Summary and Keywords
Martin Luther was not an original contributor to the study of cosmology, and if one were to judge only by his explicit remarks on the matter, it would seem to have been of little interest to him. He was, however, every bit a man of his times, and as such he assumed what educated people of his times assumed, including in the matter of the nature and structure of reality. The world in which he came of age was informed by a compelling vision of the universe as a whole. Astronomical observation and mathematical calculation in the traditions of Aristotle and Ptolemy had long since combined with philosophical and religious speculation to render Luther’s world a coherent “cosmos” (Gk. kosmos, “order” or “world”), at the center of which reposed a stationary sphere, the earth. This world was surrounded at ever-increasing heights by the heavenly spheres, each of them thought to be wheeling in at tremendous rates of speed that increased as one moved up through their heights: first the moon, then the planets, the stars, and ultimately the prime mover. This long-traditional view of the cosmos rendered reality itself an arena of intense motion and beauty.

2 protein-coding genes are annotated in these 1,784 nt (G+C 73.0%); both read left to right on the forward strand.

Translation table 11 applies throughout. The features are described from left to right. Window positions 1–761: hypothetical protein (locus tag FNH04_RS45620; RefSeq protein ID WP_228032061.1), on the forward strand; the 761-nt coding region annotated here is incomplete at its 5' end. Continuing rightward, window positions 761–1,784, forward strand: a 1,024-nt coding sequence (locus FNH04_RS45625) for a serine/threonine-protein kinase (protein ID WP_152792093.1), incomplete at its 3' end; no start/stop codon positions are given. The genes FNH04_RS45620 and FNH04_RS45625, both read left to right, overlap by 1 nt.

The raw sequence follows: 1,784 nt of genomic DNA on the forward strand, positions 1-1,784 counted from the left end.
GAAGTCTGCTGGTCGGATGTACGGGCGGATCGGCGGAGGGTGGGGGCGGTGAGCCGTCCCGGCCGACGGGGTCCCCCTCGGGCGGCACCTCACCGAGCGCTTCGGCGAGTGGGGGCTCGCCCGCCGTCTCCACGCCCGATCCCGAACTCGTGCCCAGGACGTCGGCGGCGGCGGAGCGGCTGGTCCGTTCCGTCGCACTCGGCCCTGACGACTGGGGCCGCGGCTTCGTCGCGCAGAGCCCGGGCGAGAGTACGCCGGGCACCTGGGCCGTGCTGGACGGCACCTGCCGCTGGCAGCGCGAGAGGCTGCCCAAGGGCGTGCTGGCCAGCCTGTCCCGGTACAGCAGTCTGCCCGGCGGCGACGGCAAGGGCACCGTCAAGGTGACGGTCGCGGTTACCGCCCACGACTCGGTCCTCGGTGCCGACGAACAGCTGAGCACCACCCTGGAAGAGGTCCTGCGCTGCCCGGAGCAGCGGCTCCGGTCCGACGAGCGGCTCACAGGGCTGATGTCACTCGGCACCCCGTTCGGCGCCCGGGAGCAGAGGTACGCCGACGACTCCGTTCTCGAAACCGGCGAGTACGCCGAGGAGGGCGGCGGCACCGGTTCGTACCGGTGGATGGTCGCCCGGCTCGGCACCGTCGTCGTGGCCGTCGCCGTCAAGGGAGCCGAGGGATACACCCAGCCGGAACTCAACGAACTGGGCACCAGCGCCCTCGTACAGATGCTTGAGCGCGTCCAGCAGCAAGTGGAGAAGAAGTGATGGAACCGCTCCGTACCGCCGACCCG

Taken in a broad scientific and aesthetic sense, cosmology provided not only an interpretation of the heavens but also an imaginative lens through which to experience and understand one’s self and one’s world. Though he quibbled over some of the details, Luther clearly viewed himself and his world through that very lens. During his university studies in Erfurt for the bachelor and master of arts degrees, he read cosmology as a subject covered in the integrated approach to learning set forth in a curriculum based on the trivium (grammar, rhetoric, and dialectic) and quadrivium (arithmetic, geometry, astronomy, and music). In combination with other later medieval notions—such as the understanding of the human body and its four humors or the sublunar sphere and its four constituent elements (earth, water, air, fire)—cosmology became for Luther what it was for all his educated peers, that is, a world view. Thus, while Luther was not a cosmologist per se, the Aristotelian-Ptolemaic cosmos provided a set of background beliefs that informed his theology and world view at every level. He also developed a distinctive understanding of the reality and exercise of power and authority, both on the earth and in the heavens.
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